Wednesday 22 July 2009

An uncomfortable truth

One feels very deeply sorry for Mrs Diane Bell, mother of Corporal Ivano Violino, killed when the Volvo FL-12 truck he was driving hit a mine. As she stood outside the Coroner's court in Tunbridge Wells, where today an inquest was held into her son's death (reported here and here), she struck out at "ministers", demanding that they do some "soul-searching" over whether enough was being done to protect British troops.

During the inquest, Mrs Bell had heard that the 44-vehicle convoy, moving equipment to a base nearly 12 miles north-east of Gereshk, had been promised air cover during its passage, but the helicopter designated had been re-tasked and had not appeared.

Focusing on that omission, she made the impassioned plea for more air cover for convoys, heedless of the view of the Coroner, Christopher Sutton-Mattocks. He was satisfied, he said, that it would not have made any difference whether air cover had been provided, as it would not have been able to detect the explosives that Cpl Violino's truck had driven over.

The convoy was in fact regarded as low-risk and an attack was not expected. Furthermore, the vehicles were not driving along a tarmac road but across desert. Some of the heavier vehicles were becoming stuck in the soft sand so, at the time of the strike, Violino's was driving his 10-20 yards to the right to avoid deep ruts made.

The chances are, therefore, that this could have been a legacy mine, rather than a deliberate ambush. Certainly, the Coroner declined to rule the death "unlawful killing" and instead elected to record that "Cpl Violino was killed in action on Her Majesty's Service".

As to whether this death could have been prevented, we explored this issue back in September 2007 when it happened. Then, oddly enough on the back of comments made by Lord Malloch Brown on the need for helicopters, we concluded that the convoy supplies could have been better and more economically delivered by helicopter.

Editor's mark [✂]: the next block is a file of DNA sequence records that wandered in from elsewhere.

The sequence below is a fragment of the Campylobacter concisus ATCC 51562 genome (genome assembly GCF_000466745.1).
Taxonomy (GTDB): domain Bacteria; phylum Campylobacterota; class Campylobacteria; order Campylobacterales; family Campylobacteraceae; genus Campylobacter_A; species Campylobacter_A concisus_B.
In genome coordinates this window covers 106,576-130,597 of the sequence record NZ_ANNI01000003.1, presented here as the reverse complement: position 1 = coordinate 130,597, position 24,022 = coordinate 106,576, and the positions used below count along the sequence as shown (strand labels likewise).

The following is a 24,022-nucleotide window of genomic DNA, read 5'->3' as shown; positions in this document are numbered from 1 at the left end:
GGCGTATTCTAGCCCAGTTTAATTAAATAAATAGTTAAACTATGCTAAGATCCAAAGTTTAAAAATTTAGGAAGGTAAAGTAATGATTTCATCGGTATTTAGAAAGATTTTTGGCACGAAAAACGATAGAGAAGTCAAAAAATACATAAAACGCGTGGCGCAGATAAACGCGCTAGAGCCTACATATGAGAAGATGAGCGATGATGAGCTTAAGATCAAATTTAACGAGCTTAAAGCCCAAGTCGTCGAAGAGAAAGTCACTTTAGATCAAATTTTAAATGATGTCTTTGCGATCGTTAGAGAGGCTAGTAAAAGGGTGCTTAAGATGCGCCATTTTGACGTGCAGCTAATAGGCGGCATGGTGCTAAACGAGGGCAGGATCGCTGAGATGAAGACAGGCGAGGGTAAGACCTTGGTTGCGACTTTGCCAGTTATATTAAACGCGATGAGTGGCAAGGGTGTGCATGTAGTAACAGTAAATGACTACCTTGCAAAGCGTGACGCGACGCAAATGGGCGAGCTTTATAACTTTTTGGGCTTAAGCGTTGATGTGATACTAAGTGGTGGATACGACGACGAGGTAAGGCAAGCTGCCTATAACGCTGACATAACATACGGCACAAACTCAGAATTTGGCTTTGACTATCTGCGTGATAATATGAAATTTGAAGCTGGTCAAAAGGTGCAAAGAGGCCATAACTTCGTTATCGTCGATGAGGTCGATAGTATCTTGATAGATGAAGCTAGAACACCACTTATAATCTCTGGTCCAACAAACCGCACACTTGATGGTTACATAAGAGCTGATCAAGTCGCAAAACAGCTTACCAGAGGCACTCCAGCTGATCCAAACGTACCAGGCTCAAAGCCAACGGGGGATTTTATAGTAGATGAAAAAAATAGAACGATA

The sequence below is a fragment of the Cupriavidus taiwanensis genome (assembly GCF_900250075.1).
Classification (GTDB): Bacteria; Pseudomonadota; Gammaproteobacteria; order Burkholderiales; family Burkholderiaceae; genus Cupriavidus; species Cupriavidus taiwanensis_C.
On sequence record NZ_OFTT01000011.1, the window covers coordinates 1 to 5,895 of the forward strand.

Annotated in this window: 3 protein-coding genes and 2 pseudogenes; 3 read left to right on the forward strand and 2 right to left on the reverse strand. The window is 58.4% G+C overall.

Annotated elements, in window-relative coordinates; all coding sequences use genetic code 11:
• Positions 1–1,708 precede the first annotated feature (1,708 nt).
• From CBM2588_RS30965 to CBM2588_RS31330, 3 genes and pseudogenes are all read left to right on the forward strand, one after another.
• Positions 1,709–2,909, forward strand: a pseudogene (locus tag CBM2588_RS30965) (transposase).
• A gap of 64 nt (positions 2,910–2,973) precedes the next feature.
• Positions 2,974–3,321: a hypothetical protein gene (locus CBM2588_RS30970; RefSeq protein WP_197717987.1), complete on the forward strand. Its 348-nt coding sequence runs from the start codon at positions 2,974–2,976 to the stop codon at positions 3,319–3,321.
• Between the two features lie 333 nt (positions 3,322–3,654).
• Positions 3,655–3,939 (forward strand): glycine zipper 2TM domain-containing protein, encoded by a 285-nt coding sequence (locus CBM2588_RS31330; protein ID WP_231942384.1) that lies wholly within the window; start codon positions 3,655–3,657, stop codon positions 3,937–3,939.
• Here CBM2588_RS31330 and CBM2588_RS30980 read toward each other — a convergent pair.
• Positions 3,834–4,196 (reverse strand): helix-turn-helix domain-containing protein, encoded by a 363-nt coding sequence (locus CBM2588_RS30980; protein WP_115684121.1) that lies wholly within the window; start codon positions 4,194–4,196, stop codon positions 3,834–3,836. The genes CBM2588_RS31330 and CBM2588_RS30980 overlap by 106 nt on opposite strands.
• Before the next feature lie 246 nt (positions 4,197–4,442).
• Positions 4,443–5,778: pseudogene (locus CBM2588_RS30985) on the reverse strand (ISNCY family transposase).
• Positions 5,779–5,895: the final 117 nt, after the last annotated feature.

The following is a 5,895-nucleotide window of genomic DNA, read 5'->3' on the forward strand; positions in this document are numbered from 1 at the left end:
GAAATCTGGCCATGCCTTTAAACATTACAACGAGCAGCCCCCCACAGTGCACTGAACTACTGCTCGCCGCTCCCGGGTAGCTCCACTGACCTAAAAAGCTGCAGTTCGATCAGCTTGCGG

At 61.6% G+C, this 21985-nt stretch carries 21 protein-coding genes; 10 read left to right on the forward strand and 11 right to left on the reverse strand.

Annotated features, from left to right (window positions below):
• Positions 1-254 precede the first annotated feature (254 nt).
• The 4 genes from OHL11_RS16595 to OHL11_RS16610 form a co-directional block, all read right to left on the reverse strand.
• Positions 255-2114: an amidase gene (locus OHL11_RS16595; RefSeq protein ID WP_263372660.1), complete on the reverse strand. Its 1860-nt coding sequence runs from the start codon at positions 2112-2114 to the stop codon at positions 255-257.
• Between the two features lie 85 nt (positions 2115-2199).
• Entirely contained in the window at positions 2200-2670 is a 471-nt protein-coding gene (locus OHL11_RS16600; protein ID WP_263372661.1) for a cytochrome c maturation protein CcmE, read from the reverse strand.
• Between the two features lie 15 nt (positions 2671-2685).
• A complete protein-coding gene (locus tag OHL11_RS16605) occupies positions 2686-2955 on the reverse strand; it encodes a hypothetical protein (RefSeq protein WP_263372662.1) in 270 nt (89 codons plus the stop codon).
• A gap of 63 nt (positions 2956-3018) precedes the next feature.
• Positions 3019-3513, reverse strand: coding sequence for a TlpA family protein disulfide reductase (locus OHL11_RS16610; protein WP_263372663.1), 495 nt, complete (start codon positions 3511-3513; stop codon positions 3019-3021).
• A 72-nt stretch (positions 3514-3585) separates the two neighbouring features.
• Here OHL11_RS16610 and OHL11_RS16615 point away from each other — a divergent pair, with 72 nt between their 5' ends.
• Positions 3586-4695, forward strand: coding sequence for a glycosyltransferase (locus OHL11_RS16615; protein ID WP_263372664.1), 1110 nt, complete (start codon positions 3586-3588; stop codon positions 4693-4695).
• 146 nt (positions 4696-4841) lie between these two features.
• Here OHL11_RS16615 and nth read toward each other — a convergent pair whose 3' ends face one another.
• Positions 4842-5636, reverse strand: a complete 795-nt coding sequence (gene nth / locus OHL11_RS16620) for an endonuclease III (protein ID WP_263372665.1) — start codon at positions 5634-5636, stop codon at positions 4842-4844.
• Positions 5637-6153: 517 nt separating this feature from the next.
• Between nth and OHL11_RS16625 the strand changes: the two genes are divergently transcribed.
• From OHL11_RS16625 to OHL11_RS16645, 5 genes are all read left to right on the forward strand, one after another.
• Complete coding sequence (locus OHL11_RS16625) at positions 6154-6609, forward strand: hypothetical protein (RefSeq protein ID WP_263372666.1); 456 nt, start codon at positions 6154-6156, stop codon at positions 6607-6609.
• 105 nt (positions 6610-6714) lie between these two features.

As for Cpl Violino's truck – a loader-tipper – this was engineering equipment being delivered to a Forward Operating Base. It too could have been delivered by helicopter. At 10 tons unladen weight, it could easily have been carried by an Mi-26 and we even published a photograph demonstrating that this could be done (top left). It was not until February the following year, however, that a Mi-26 was leased by the MoD, too late for Cpl Violino.

Therein, however, lies a conundrum. Only last week, that same Mi-26 was shot down by the Taleban, killing six on board and a young girl on the ground, with a man injured. Moving the FL-12 by air would have been safer for Cpl Violino, but it would, effectively, have transferred the risk to the helicopter crew – and those under its path.

In turn, fully to protect the helicopter on its approaches to British bases, where it is at its most vulnerable, would need foot patrols out in the approach area transferring the risk to the soldiers, making them highly vulnerable to ambush, either from direct fire or IED.

Arguably, an escort of Apache gunships might have sufficed, but then there is the opportunity cost: how many soldiers would die, how would the overall mission be compromised by the allocation of this precious asset to escort duty, when it might be better employed on air support?

Collecting together these various strands, arguably, Cpl Violino's life could have been saved, had helicopter lift been available. Given that lift capacity is currently a major controversy, one might have thought that an astute journalist might have picked this up. This could even have been raised in the inquest, but it was not.

But the price of his safety could have been at the expense of the helicopter crew who transported his vehicle, as indeed it was the safety of those troops who did not have to make the land convoy into Sangin base to deliver supplies least week.

We would like to think that the Mi-26 which crashed last week could have been better protected, and need not have been shot down, or that the lives saved through convoys avoided were more than were lost. We can never know. Whether seven dead and one injured was a fair trade is also something we can never know, but it does point up an essential truth – war is a dangerous business and people get killed.

But there is another, more uncomfortable truth. To ensure one man's safety may, directly or indirectly, put others at greater risk. There is no such thing, they say, as a free lunch.